Crane Lake Township

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August 1, 2003 Newsletter

THE CRANE LAKE CITIZEN

Issue No. 1                                                                                                                 August 1, 2003

This is the first issue of the Town of Crane Lake Newsletter which is dedicated to inform interested parties of the happenings and plans for the township.   It will be sent to every home/cabin in the township.  It is the plan to send the newsletter once each summer when most of the people are in the area.  We welcome comments, input and constructive criticism.

 

The Birth of the Township

            First There Was a Plan

Impetus for initiating the Crane Lake Community Action Plan began in early 2000 when several government agencies expressed interest in the Crane Lake area for a visitor center.  An open house was held at the Fire Hall and it was agreed that the agencies would postpone any action until the people of the community developed a plan for the future.  It was decided by the people to develop a Community Action Plan with the assistance of the Economic Recovery Program (Subtitle G of the 1990 Farm Bill) administered by the Forest Service.  To qualify for funding under this program a Community Plan is required which would make other grants possible. The process for this plan is to invite strong community participation and ownership with several meetings where community members identify their current situation, capabilities and future.

Two community meetings were held and one survey was conducted to develop a vision for the Crane Lake Community.  The large community meeting held in April 2001 was attended by 101 people interested in Crane Lake.  Strong community involvement was evident with only eleven outside individuals attending the meeting.  The invited guests included 1 moderator, 6 Forest Service people, 1 DNR, 2 reporters of the press, and one county official.  Their input was valuable. However, it was the Crane Lake people whose desires were documented and reported in the Plan.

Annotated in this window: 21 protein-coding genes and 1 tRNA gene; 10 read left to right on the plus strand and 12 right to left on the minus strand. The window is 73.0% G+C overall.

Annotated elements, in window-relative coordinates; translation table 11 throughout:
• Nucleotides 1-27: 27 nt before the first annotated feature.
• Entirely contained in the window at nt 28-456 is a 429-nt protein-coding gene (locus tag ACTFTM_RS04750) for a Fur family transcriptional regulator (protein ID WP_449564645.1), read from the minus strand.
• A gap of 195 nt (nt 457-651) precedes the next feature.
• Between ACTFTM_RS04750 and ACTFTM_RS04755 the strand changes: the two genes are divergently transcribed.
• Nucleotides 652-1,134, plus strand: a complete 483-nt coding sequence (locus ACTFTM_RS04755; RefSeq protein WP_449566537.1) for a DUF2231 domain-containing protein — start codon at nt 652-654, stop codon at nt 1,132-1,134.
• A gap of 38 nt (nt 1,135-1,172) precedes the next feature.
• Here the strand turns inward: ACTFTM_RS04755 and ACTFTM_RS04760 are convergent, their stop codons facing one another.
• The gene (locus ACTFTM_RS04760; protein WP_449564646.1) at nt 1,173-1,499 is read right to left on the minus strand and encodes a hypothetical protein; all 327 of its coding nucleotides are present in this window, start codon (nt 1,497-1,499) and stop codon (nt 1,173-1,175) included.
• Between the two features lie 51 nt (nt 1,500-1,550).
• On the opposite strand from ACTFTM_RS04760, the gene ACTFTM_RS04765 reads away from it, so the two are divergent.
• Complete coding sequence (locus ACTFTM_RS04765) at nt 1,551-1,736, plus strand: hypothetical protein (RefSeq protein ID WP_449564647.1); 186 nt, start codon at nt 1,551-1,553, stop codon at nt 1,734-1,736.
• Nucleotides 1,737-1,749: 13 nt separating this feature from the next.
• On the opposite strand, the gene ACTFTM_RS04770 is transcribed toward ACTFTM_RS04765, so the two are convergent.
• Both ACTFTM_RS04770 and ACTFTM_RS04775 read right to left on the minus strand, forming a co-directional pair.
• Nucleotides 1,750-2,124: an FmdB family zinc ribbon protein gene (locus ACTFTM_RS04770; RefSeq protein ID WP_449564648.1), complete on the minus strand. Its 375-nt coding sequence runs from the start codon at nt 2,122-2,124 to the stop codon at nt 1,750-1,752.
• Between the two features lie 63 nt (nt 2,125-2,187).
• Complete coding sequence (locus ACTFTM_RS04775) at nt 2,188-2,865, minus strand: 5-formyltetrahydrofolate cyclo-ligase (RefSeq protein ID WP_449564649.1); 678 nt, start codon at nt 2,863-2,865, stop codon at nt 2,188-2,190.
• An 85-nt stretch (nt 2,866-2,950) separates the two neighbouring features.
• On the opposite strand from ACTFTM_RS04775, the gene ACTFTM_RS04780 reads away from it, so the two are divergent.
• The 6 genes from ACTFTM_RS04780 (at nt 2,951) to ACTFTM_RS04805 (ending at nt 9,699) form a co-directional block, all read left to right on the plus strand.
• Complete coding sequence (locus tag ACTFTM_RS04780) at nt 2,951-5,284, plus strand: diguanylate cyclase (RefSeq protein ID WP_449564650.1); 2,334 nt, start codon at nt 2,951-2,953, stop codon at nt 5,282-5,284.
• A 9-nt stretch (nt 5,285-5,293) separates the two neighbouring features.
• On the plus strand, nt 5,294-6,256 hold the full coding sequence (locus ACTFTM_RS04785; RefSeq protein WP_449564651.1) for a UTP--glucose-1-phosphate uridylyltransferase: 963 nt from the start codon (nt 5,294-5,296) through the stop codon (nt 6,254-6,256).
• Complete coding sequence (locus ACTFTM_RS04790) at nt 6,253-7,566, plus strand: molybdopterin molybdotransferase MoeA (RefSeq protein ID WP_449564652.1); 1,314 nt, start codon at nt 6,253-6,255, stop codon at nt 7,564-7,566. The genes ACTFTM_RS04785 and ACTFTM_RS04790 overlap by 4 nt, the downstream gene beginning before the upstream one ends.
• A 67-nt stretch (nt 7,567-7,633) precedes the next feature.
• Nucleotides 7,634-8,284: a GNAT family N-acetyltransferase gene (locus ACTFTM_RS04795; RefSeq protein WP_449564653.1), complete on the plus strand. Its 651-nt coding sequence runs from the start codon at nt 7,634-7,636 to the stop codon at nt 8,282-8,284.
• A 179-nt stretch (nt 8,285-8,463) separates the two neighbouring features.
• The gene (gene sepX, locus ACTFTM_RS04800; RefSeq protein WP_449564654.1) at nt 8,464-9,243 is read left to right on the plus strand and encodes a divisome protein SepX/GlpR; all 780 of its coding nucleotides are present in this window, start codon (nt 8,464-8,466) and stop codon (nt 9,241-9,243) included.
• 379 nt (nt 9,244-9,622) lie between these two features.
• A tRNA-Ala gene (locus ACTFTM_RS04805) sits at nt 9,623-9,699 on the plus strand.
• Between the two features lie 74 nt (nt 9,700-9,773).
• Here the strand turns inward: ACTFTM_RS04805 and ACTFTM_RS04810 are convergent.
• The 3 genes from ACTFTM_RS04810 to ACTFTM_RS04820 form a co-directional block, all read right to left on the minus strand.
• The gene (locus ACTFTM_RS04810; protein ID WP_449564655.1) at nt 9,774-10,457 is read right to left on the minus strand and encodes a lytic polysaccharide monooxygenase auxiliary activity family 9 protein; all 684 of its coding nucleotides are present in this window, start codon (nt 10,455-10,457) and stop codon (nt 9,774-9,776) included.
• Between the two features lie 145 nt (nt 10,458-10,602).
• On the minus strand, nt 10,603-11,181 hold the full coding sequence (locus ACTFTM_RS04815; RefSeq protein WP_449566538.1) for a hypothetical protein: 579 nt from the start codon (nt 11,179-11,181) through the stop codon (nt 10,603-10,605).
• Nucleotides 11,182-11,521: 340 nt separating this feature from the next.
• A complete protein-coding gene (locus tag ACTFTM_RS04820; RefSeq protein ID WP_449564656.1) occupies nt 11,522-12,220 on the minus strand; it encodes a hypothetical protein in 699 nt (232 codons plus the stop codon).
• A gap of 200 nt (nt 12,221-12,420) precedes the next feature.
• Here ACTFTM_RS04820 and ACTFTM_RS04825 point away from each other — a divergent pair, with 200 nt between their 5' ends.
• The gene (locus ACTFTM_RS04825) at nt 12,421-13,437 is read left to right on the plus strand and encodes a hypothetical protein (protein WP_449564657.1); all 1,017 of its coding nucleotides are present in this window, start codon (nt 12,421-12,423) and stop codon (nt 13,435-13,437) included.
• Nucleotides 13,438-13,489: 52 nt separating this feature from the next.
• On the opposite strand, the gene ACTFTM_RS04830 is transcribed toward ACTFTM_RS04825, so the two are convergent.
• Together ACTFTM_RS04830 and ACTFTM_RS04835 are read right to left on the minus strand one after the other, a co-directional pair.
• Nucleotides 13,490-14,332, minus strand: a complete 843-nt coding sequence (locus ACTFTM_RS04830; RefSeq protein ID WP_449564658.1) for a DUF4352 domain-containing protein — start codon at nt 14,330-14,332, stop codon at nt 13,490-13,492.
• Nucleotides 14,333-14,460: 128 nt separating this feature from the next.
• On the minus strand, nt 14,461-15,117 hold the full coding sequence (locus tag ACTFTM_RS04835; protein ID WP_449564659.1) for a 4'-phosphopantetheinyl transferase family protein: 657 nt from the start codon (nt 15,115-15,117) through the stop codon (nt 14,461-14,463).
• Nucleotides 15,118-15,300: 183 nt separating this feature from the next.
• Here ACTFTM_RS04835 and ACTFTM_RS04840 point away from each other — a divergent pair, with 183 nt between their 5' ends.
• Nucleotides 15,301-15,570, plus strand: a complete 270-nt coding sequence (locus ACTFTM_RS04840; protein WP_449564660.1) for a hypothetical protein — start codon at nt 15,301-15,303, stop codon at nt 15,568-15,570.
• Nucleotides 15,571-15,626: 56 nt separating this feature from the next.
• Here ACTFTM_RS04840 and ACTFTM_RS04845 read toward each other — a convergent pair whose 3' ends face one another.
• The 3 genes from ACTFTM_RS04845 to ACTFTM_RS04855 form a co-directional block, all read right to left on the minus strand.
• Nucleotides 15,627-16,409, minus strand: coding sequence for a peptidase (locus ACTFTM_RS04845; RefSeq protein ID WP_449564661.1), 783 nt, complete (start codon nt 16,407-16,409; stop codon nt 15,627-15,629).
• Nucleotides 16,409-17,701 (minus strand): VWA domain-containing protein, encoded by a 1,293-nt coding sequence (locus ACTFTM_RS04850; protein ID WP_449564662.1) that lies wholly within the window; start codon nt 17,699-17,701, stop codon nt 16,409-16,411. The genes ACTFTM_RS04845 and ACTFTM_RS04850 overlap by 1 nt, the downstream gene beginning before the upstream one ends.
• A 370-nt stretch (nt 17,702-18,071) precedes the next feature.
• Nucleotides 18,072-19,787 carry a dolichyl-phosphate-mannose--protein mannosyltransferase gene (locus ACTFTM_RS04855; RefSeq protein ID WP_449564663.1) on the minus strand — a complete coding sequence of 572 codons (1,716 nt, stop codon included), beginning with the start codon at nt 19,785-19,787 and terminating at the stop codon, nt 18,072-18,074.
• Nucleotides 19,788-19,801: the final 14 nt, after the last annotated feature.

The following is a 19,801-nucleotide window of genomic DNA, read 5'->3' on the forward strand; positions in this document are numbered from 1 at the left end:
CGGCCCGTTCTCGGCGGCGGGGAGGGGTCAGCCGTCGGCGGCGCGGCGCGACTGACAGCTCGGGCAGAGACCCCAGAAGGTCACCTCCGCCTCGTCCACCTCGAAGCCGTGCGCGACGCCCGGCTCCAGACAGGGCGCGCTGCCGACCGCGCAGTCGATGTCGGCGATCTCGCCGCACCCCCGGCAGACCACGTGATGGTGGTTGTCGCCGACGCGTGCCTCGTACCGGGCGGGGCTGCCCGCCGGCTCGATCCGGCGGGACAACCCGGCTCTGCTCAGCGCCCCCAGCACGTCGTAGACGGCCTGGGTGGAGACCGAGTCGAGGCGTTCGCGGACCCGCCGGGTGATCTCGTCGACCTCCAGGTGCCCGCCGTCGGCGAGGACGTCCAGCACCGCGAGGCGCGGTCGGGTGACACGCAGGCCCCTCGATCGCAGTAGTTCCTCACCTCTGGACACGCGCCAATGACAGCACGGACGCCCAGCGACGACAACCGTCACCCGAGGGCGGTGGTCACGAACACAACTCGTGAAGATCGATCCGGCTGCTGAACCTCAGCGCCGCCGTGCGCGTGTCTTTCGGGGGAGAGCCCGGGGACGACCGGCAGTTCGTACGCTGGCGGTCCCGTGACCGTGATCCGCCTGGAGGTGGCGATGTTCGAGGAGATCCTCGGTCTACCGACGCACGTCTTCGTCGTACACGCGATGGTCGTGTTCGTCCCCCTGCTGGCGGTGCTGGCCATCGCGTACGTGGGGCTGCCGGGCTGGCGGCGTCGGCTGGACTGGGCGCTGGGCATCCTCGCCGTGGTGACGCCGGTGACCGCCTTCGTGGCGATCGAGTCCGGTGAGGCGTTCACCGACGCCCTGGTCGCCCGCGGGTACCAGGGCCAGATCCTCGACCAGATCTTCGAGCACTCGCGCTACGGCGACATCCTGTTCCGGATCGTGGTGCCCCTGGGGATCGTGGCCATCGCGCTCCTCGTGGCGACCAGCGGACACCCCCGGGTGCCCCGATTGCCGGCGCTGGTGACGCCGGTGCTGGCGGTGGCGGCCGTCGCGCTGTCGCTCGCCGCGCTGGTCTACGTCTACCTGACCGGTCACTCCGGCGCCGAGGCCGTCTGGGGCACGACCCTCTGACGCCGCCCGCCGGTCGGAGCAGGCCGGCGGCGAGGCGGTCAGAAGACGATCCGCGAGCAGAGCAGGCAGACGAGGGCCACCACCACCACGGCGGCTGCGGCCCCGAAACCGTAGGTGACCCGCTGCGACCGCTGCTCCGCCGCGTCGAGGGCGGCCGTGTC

The community identified a large list of potential projects.  They then by vote determined the top six projects listed by priority:

Sewer and Water System

A Form of Local Government

Internet and Cell Phone Service

Connecting Multi-Use 4-Season Trail System

Community Center

Community Beautification.

 

Other Identified Needs:

Housing

Community Marketing

More land for private development

Expanded Youth Activities

 

The entire group unanimously empowered a steering committee to work toward development of the plan’s priorities.  And it was by those efforts that in June 2002 by a vote of 78% in favor, the Town of Crane Lake was born.

 

Why a Local Form of Government?

  • Without local government the St. Louis County Board of Commissioners in Duluth made communication difficult and costly.
  • Change was coming, nothing stays the same.  Local government would have some control over the direction of changes for the community.
  • Existing entities such as the Crane Lake Water & Sewer District, Crane Lake Visitor and Tourism Bureau, Crane Lake Fire Department and Snowmobile Club continue to develop. However, the Crane Lake area did not have one united voice that can compete for project grants and address common issues to the community.